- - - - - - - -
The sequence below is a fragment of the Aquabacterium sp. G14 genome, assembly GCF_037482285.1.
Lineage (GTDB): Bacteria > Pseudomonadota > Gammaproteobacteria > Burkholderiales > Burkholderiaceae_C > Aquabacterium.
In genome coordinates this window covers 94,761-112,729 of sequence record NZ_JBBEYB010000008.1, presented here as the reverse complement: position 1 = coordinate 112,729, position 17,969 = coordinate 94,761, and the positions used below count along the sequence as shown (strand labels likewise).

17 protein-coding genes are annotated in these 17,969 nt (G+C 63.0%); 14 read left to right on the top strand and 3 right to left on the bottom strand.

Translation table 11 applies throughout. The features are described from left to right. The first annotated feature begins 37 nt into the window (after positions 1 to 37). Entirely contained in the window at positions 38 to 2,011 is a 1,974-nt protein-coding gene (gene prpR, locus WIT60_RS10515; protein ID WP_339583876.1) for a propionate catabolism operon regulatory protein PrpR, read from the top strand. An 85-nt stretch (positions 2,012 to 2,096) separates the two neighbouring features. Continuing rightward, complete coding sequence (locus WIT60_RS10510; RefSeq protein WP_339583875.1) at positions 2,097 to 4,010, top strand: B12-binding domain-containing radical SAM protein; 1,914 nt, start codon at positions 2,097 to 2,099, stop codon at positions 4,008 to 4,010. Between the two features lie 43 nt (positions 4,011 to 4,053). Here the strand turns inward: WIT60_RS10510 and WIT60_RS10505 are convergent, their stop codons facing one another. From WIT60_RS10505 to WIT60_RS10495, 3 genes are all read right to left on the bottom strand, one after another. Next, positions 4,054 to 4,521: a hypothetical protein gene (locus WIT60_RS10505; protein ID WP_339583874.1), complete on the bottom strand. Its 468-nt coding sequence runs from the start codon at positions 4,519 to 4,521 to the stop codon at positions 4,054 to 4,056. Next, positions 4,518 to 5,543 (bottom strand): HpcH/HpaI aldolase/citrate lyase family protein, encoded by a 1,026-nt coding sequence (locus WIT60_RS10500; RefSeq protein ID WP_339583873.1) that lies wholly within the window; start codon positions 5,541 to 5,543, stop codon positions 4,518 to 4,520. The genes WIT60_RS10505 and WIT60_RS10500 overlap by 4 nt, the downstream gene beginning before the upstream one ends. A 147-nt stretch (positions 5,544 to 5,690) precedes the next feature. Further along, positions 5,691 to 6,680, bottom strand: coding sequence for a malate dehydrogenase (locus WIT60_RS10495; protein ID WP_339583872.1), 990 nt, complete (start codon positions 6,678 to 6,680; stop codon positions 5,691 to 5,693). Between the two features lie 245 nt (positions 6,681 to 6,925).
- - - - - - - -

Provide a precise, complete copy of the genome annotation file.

The sequence below is a fragment of the Aquabacterium sp. G14 genome, assembly GCF_037482285.1.
Lineage (GTDB): Bacteria > Pseudomonadota > Gammaproteobacteria > Burkholderiales > Burkholderiaceae_C > Aquabacterium.
In genome coordinates this window covers 94,761-112,729 of sequence record NZ_JBBEYB010000008.1, presented here as the reverse complement: position 1 = coordinate 112,729, position 17,969 = coordinate 94,761, and the positions used below count along the sequence as shown (strand labels likewise).

17 protein-coding genes are annotated in these 17,969 nt (G+C 63.0%); 14 read left to right on the top strand and 3 right to left on the bottom strand.

Translation table 11 applies throughout. The features are described from left to right. The first annotated feature begins 37 nt into the window (after positions 1 to 37). Entirely contained in the window at positions 38 to 2,011 is a 1,974-nt protein-coding gene (gene prpR, locus WIT60_RS10515; protein ID WP_339583876.1) for a propionate catabolism operon regulatory protein PrpR, read from the top strand. An 85-nt stretch (positions 2,012 to 2,096) separates the two neighbouring features. Continuing rightward, complete coding sequence (locus WIT60_RS10510; RefSeq protein WP_339583875.1) at positions 2,097 to 4,010, top strand: B12-binding domain-containing radical SAM protein; 1,914 nt, start codon at positions 2,097 to 2,099, stop codon at positions 4,008 to 4,010. Between the two features lie 43 nt (positions 4,011 to 4,053). Here the strand turns inward: WIT60_RS10510 and WIT60_RS10505 are convergent, their stop codons facing one another. From WIT60_RS10505 to WIT60_RS10495, 3 genes are all read right to left on the bottom strand, one after another. Next, positions 4,054 to 4,521: a hypothetical protein gene (locus WIT60_RS10505; protein ID WP_339583874.1), complete on the bottom strand. Its 468-nt coding sequence runs from the start codon at positions 4,519 to 4,521 to the stop codon at positions 4,054 to 4,056. Next, positions 4,518 to 5,543 (bottom strand): HpcH/HpaI aldolase/citrate lyase family protein, encoded by a 1,026-nt coding sequence (locus WIT60_RS10500; RefSeq protein ID WP_339583873.1) that lies wholly within the window; start codon positions 5,541 to 5,543, stop codon positions 4,518 to 4,520. The genes WIT60_RS10505 and WIT60_RS10500 overlap by 4 nt, the downstream gene beginning before the upstream one ends. A 147-nt stretch (positions 5,544 to 5,690) precedes the next feature. Further along, positions 5,691 to 6,680, bottom strand: coding sequence for a malate dehydrogenase (locus WIT60_RS10495; protein ID WP_339583872.1), 990 nt, complete (start codon positions 6,678 to 6,680; stop codon positions 5,691 to 5,693). Between the two features lie 245 nt (positions 6,681 to 6,925).